This summer I returned to an old haunt. I used to take a lot of photographs during my visits. Afterwards it seemed like every other person I shared them with would comment how the landscape looked “like a Pink Floyd album cover.”
Well that’s because a picture of the place was featured on a Pink Floyd album cover. (Actually it was the inner sleeve of Wish You Were Here. )
The place is Mono Lake, located at the eastern base of the Sierra Nevada Mountain range in northern California. I used to be a regular visitor –nearly every summer and fall in the 1990s. At the time we had a condo in Mammoth Lakes which was only a thirty minute drive away.
We sold the condo in 2000. To this day it remains my only divested possession I wish I still owned.
Much has changed since our last visit well over a decade ago. Many of Mono’s feeders were diverted in 1941 to expand the Los Angeles aqueduct. By 1990 the surface level had dropped 45 vertical feet. Then in 1994 a court order required seven of the tributaries to begin flowing into the lake again.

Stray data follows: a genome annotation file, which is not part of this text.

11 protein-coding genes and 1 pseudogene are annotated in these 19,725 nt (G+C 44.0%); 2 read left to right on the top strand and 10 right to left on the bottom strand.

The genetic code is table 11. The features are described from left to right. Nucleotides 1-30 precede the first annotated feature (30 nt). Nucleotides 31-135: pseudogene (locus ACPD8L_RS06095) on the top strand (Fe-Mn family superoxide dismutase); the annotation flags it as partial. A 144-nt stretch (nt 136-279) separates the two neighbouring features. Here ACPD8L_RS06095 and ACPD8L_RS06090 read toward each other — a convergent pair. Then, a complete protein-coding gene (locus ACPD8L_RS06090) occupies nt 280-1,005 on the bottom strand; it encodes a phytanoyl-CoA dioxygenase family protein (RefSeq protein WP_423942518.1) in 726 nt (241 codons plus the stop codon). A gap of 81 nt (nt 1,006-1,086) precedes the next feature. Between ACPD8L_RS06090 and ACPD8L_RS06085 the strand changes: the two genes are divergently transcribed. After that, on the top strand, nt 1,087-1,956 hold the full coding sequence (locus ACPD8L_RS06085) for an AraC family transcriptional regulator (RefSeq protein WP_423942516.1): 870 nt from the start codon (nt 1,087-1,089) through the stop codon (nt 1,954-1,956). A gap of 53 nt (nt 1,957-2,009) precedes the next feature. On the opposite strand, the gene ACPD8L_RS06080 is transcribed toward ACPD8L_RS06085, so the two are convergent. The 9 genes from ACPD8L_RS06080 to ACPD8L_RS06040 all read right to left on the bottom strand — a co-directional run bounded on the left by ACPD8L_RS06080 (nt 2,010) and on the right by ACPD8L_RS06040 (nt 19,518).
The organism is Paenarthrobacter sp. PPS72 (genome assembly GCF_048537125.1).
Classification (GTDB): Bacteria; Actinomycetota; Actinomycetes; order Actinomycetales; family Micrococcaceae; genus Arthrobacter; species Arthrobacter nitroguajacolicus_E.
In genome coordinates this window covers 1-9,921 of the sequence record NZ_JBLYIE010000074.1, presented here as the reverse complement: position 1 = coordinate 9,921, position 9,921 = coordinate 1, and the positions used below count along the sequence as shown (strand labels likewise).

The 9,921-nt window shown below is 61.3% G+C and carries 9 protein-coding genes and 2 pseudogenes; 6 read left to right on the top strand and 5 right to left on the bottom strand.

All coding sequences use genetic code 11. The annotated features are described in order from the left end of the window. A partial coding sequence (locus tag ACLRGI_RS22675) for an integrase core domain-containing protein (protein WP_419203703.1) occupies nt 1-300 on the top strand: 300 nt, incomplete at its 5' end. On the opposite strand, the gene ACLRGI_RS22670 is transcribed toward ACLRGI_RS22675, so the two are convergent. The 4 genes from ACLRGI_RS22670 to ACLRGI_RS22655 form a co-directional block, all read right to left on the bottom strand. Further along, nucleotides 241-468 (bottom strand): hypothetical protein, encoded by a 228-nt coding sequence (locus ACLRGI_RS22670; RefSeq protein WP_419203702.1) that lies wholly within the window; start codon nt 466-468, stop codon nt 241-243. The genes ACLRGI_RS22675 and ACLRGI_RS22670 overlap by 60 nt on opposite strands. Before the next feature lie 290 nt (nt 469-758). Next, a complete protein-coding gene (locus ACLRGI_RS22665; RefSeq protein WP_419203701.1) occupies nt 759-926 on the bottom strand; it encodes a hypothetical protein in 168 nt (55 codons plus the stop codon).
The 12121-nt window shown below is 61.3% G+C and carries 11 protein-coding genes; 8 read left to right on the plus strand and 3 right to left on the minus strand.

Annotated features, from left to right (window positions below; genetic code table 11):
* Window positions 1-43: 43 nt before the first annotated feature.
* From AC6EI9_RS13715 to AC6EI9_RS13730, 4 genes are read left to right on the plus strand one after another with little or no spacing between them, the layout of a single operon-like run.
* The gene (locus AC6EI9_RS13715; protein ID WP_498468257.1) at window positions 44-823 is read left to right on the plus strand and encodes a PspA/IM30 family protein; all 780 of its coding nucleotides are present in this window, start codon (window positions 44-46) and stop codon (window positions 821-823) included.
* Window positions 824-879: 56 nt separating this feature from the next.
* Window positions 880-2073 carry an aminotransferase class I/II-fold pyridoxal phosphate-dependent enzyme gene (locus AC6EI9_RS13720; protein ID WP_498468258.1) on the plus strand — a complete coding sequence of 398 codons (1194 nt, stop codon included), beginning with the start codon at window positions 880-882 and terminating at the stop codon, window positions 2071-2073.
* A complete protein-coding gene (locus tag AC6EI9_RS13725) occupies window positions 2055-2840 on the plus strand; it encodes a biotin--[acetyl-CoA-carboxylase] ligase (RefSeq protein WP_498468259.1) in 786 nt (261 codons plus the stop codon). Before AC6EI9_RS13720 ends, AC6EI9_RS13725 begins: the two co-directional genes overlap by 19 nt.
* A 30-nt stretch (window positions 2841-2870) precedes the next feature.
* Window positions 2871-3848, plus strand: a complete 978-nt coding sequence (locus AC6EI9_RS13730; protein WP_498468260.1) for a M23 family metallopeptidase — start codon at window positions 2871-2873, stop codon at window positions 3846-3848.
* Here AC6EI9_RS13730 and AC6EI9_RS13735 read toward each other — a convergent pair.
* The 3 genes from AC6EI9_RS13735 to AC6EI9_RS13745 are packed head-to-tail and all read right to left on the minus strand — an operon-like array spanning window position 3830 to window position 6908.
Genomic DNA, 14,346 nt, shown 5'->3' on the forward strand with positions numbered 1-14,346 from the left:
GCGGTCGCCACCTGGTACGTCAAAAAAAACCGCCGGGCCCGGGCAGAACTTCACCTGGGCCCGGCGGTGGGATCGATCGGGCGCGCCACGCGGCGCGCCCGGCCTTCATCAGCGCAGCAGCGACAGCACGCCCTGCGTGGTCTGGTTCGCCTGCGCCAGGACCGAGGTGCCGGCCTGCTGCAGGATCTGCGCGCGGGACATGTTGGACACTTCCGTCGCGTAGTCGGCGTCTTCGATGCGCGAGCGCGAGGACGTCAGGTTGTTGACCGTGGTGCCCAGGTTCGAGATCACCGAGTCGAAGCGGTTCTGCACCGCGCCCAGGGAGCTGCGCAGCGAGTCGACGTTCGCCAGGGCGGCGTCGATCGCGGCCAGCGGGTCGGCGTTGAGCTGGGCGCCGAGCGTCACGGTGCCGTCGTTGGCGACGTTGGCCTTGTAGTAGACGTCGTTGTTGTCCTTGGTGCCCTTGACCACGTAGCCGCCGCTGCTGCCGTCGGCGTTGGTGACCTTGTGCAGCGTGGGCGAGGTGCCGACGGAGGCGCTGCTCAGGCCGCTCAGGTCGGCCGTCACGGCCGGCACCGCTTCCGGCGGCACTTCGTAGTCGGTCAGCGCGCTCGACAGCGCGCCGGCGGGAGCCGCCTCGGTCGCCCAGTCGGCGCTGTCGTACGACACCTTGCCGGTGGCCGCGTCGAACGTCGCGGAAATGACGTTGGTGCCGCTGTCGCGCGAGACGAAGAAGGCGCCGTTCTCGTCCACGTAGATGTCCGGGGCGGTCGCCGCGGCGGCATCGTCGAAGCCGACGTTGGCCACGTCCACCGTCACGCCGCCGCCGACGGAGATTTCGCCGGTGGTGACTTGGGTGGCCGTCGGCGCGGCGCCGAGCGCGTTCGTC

Twenty-two years later the water is still 37 feet below the 1941 level. As shown in the photo below the eight foot rise has significantly changed part of the landscape. But as indicated by all the large tufa formations there is still a lot of exposed lake bed that used to be under deep waters.
I have fond memories of the place even when the lake was at its lowest ebb. The expansive desert sky, blue-gray waters, tufa, and snow-capped mountains always combined to create a lonely, strikingly unique atmosphere –the kind you might see on a Pink Floyd album cover.
I can also recall when there was no visitor center and “admission” was free.
In that regard all I have is memories.
But they’re all priceless.